The Triangulum Emission Nebula NGC 604
A nebula (from Latin: "mist"; pl. nebulae or nebulæ, with ligature) is an interstellar cloud of dust, hydrogen gas and plasma. It is the first stage of a star's cycle. Originally nebula was a general name for any extended astronomical object, including galaxies beyond the Milky Way (some examples of the older usage survive; for example, the Andromeda Galaxy was referred to as the Andromeda Nebula before galaxies were discovered by Edwin Hubble). Nebulae often form star-forming regions, such as in the Eagle Nebula. This nebula is depicted in one of NASA's most famous images, the "Pillars of Creation". In these regions the formations of gas, dust and other materials 'clump' together to form larger masses, which attract further matter, and eventually will become big enough to form stars. The remaining materials are then believed to form planets, and other solar system objects.
Many nebulae form from the gravitational collapse of diffuse gas in the interstellar medium or ISM. As the material collapses under its own weight, massive stars may form in the centre, and their ultraviolet radiation ionises the surrounding gas, making it visible at optical wavelengths. An example of this type of nebula is the Rosette Nebula or the Pelican Nebula. The size of these nebulae, known as HII regions, varies depending on the size of the original cloud of gas, and the number of stars formed can vary too. As the sites of star formation, the formed stars are sometimes known as a young, loose cluster.
Some nebulae are formed as the result of supernova explosions, the death throes of massive, short-lived stars. The material thrown off from the supernova explosion is ionised by the supernova remnant. One of the best examples of this is the Crab Nebula, in Taurus. It is the result of a recorded supernova in the year 1054 and at the centre of the nebula is a neutron star, created during the explosion.
Other nebulae may form as planetary nebulae. This is the final stage of a low-mass star's life, like Earth's Sun. Stars with a mass up to 8-10 solar masses evolve into red giants and slowly lose their outer layers during pulsations in their atmospheres. When a star has lost a sufficient amount of material, its temperature increases and the ultraviolet radiation it emits is capable of ionizing the surrounding nebula that it has thrown off.
Most nebulae can be described as diffuse nebulae, which means that they are extended and contain no well-defined boundaries. In visible light these nebulae may be divided into emission nebulae and reflection nebulae, a categorization that depends on how the light we see is created. Emission nebulae contain ionized gas (mostly ionized hydrogen) that produces spectral line emission. These emission nebulae are often called HII regions; the term "HII" is used in professional astronomy to refer to ionized hydrogen. In contrast to emission nebulae, reflection nebulae do not produce significant amounts of visible light by themselves but instead reflect light from nearby stars.
Dark nebulae are similar to diffuse nebulae, but they are not seen by their emitted or reflected light. Instead, they are seen as dark clouds in front of more distant stars or in front of emission nebulae.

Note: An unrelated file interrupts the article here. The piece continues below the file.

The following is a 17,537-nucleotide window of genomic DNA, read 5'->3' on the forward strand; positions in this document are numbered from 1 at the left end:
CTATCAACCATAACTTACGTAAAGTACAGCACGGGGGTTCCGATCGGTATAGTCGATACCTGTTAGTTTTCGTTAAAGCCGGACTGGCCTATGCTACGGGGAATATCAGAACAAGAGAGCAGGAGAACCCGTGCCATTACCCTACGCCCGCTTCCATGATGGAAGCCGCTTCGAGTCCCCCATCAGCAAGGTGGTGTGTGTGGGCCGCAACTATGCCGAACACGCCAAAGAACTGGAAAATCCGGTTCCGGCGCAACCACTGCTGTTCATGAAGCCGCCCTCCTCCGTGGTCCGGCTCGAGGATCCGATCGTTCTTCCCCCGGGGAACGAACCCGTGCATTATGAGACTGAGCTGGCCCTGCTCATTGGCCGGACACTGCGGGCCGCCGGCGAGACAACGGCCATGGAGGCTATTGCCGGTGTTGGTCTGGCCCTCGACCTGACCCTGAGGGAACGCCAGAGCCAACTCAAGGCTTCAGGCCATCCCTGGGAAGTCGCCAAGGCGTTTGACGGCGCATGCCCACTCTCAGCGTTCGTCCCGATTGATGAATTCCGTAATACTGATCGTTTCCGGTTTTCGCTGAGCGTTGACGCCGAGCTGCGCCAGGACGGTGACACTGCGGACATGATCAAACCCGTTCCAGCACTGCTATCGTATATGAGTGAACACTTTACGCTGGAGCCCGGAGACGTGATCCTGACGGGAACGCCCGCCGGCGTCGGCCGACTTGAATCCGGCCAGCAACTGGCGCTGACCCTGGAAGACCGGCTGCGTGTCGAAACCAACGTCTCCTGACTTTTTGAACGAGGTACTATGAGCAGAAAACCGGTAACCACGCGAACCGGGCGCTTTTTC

Although these nebulae appear different at optical wavelengths, they all appear to be bright sources of emission at infrared wavelengths. This emission comes primarily from the dust within the nebulae.
Specific types of nebulae
While diffuse nebulae have poorly-defined boundaries, a few nebulae may actually be described as discrete objects with identifiable boundaries.
Planetary nebulae are nebulae that form from the gaseous shells that are ejected from low-mass red giants when they transform into white dwarfs. These nebulae are emission nebulae with spectral emission that is similar to the emission nebulae found in star formation regions. Technically, they are a type of HII region because the majority of hydrogen will be ionised. However, planetary nebulae are denser and more compact than the emission nebulae in star formation regions. Planetary nebulae are so called because the first astronomers who observed these objects thought that the nebulae resembled the disks of planets, although they are not at all related to planets.
A protoplanetary nebula (PPN) is an astronomical object which is at the short-lived episode during a star's rapid stellar evolution between the late asymptotic giant branch (LAGB) phase and the subsequent planetary nebula (PN) phase. A PPN emits strong in infrared radiation, and is a kind of reflection nebula. The exact point when a PPN becomes a planetary nebula (PN) is defined by the temperature of the central star.
A supernova occurs when a high-mass star reaches the end of its life. When nuclear fusion ceases in the core of the star, the star collapses inward on itself. The gas falling inward either rebounds or gets so strongly heated that it expands outwards from the core, thus causing the star to explode. The expanding shell of gas form a supernova remnant, a special type of diffuse nebula. Although much of the optical and X-ray emission from supernova remnants originates from ionized gas, a substantial amount of the radio emission is a form of non-thermal emission called synchrotron emission. This emission originates from high-velocity and electrons oscillating within magnetic fields.